TikTok has become something of a sensation recently. The fun, short-form mobile video app has quickly built a massive community of creators and viewers thanks to its easy-to-use but powerful features. In fact, TikTok says that in 2018 it was one of the most downloaded apps in the world across both iOS and Android.
So, if you want to get to grips with how it all works, here’s a guide to the basics of TikTok. If you're researching the app because your kids are asking if they can install it, read our separate guide to find out whether it's safe for children to use.
How to get the TikTok app
Before you can begin, there’s the simple matter of downloading the app and creating a free account. Go to the relevant app store for your device, search for TikTok, then install it. Once that’s done, launch TikTok and tap the Sign Up with Phone or Email button to create an account. With that completed you’ll now be taken to the Home screen where the latest video will begin playing. To pause it, just tap the main part of the screen once.
The interface should be familiar if you’ve used any social media app before. Along the bottom of the screen are the navigation buttons, which line up as follows; Home, Discover, Create (the ‘+’ sign), Inbox, and Me.
Down the right-hand side of the screen there’s also a row of icons, top of which is the option to subscribe to the creator of the video currently playing. Under this are the Heart icon (for videos you like), Comment, Share, and the lowest icon shows which music track is being used in the video. This is more important than you might think, as TikTok users often make variations on challenges using the same song as backing.
For instance, at the time of writing one of the most popular challenges or hashtags was for The GIT Up by Blanco Brown, which involves an amusing dance routine that creators stage in a range of locations – schools, kitchens, supermarkets, radio stations and the like. If you click on the song icon then you’ll be presented with a collection of videos featuring it, so you can enjoy the fun, plus if you want to join in then you’ll know which song to use.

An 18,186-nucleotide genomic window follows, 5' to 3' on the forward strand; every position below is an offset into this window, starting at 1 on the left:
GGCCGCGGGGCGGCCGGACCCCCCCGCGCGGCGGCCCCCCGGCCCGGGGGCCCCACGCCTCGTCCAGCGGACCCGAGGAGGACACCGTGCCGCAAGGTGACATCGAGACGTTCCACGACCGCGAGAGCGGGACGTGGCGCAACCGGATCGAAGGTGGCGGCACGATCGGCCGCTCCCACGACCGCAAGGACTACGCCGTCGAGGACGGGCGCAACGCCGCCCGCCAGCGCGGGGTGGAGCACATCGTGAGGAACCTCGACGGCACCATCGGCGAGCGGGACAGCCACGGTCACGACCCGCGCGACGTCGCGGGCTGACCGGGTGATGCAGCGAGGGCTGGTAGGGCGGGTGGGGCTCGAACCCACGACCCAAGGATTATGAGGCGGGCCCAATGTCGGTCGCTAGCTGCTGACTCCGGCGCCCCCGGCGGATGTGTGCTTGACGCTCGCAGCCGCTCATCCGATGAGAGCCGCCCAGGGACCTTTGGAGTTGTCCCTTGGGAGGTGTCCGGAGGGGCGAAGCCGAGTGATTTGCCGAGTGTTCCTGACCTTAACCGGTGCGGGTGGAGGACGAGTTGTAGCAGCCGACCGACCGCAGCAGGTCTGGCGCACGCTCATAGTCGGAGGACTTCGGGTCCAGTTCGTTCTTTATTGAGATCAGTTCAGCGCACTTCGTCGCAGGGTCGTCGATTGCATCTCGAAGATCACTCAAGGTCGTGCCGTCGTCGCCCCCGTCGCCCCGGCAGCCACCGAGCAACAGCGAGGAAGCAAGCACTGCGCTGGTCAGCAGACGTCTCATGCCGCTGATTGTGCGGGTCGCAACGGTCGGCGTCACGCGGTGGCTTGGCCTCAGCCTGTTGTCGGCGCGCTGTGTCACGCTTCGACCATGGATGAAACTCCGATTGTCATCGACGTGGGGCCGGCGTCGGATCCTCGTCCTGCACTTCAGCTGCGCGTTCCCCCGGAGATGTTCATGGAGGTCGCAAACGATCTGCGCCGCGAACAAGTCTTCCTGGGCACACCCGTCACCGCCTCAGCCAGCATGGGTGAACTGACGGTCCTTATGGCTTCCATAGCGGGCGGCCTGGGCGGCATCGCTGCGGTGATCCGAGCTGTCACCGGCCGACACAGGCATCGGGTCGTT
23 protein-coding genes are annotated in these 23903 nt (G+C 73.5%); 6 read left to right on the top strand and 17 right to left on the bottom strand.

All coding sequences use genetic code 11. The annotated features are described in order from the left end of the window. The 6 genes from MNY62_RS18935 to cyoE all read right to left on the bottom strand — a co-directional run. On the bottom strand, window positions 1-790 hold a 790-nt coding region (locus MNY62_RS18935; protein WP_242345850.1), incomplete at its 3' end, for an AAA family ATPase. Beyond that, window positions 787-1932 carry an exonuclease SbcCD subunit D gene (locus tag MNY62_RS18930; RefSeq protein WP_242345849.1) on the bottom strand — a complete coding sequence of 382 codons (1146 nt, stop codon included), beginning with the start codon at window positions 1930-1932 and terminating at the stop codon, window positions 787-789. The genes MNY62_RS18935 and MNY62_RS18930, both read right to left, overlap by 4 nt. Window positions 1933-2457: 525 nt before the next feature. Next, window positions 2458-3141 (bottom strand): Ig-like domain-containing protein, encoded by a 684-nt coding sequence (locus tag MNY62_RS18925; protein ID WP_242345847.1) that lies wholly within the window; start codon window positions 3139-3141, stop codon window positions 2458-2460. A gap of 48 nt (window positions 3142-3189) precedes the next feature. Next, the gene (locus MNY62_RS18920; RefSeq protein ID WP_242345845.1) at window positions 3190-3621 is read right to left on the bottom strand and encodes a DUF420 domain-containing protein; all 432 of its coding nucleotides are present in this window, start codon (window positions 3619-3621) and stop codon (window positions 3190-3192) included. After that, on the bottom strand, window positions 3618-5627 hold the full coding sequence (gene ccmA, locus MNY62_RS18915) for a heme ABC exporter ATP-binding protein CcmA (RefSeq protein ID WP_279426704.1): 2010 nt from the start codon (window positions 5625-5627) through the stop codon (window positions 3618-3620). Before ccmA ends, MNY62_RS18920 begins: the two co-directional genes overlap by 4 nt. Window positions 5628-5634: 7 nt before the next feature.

To scroll through the videos simply swipe up or down. Swiping to the left will also open the profile page for the video currently playing. Tapping the Discover button will open up collections of popular videos, grouped by hashtags. Of course, there’s also the search bar at the top of the screen, which you can use to find creators or videos by subject or tags.
Inbox is where you’ll receive messages sent by other users, and the Me option shows you your personal profile where you can change your avatar, check on your stats, and also see all of the videos you’ve favourited.
The last control is the Create button at the centre of the bottom row. Tap this and you’ll be able to make your first video.
How do you make a TikTok video?
Creating a video is quick and easy on TikTok, although learning how to get the most out of the various editing features is something that will take practice. One thing to bear in mind is that removing edits is harder to do once you’ve added another one afterwards, so be sure that each section is to your satisfaction before moving onto another one.
The main thing to know is that the video only records when the red button is held down, so if you want to switch between scenes, just let go of the button, move to the next bit, then press and hold it once more.